Nairobi — The ravaging effects of COVID-19 across the world have led to a review oF how the International Police Organisation in Kenya and the Eastern Africa region is operating, as a precautionary measure to ensure its officers are safe.
The virus emerged in late December 2019 when the world's largest police organization was undertaking training for officers in the region on how to out terror elements in Kenya, the Democratic Republic of Congo, Uganda and Tanzania.
Gideon Kimilu, the head of Interpol Nairobi Regional Bureau who addressed journalists on the status of the operation dubbed Simba, said their staff have been forced to leave deployment stations and are currently operating remotely.
"The operation targets the movement of terrorist fighters within the region," Kimilu said on Tuesday.
He said during the operation which was spread into three phases, officers drawn from the four countries were equipped with knowledge on how to deal with the ever evolving terror-related trends and appropriate response.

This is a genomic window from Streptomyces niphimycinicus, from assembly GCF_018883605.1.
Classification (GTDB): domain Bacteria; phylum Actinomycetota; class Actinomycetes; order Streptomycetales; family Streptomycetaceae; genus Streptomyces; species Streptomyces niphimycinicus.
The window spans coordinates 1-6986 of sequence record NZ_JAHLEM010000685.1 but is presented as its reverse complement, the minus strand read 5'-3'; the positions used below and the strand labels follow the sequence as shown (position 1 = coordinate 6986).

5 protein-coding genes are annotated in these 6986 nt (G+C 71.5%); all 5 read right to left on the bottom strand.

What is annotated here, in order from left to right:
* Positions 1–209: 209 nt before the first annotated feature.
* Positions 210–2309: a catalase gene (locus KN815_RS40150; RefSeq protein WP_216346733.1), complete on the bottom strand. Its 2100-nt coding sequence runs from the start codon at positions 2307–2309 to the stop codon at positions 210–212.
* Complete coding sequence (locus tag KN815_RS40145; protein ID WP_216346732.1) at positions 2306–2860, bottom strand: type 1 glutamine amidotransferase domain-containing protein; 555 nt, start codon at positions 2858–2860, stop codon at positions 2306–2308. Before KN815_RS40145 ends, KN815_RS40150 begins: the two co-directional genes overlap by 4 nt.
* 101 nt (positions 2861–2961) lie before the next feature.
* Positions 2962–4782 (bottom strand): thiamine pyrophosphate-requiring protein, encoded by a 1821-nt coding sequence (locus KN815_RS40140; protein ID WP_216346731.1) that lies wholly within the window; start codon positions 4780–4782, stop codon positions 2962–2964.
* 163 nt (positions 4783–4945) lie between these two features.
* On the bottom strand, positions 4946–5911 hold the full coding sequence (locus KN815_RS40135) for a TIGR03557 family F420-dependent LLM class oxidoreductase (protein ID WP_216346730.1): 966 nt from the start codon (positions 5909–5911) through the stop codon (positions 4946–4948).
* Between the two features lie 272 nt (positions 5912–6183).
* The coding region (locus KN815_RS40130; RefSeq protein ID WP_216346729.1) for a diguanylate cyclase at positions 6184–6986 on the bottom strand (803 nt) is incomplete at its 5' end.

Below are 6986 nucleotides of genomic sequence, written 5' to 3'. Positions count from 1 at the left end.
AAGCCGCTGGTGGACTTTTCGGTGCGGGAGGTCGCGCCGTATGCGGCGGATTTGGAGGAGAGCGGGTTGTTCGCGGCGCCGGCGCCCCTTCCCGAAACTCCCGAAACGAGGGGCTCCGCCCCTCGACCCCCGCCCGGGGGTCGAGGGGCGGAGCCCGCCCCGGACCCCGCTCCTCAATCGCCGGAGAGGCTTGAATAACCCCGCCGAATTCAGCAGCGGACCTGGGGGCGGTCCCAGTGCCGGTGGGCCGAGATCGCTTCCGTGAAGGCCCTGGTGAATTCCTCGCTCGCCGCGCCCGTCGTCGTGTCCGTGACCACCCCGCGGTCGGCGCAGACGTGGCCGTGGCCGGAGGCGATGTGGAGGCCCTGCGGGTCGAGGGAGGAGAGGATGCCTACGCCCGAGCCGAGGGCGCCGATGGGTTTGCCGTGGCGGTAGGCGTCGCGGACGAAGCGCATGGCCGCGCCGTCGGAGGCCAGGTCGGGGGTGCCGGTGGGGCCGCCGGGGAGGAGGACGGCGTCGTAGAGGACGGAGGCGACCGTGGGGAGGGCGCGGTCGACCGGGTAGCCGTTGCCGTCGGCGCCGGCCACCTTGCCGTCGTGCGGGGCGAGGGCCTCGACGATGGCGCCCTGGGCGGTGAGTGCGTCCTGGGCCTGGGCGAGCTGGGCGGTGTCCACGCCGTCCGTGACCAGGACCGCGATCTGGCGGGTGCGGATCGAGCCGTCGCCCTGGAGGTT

The operation was coordinated by counter terrorism experts from Interpol Headquarters in Lyon, France.
The operation also focused on equipping law enforcers in the region "with modern INTERPOL policing capabilities."
All East African countries have reported COVID-19 cases, forcing leaders to take stern measures which include lockdown and curfews to manage the crisis.
In Kenya, 172 people had been infected by Tuesday, with four deaths and seven recoveries.
President Uhuru Kenyatta has declared a dusk to dawn curfew countrywide, and restricted movements into and out of Nairobi, Mombasa, Kilifi and Kwale which have high virus numbers.
Fourteen new cases were reported on Tuesday, 7 from Nairobi, 2 in Mombasa, 2 in Mandera and one each from Kisii, Kiambu and Machakos.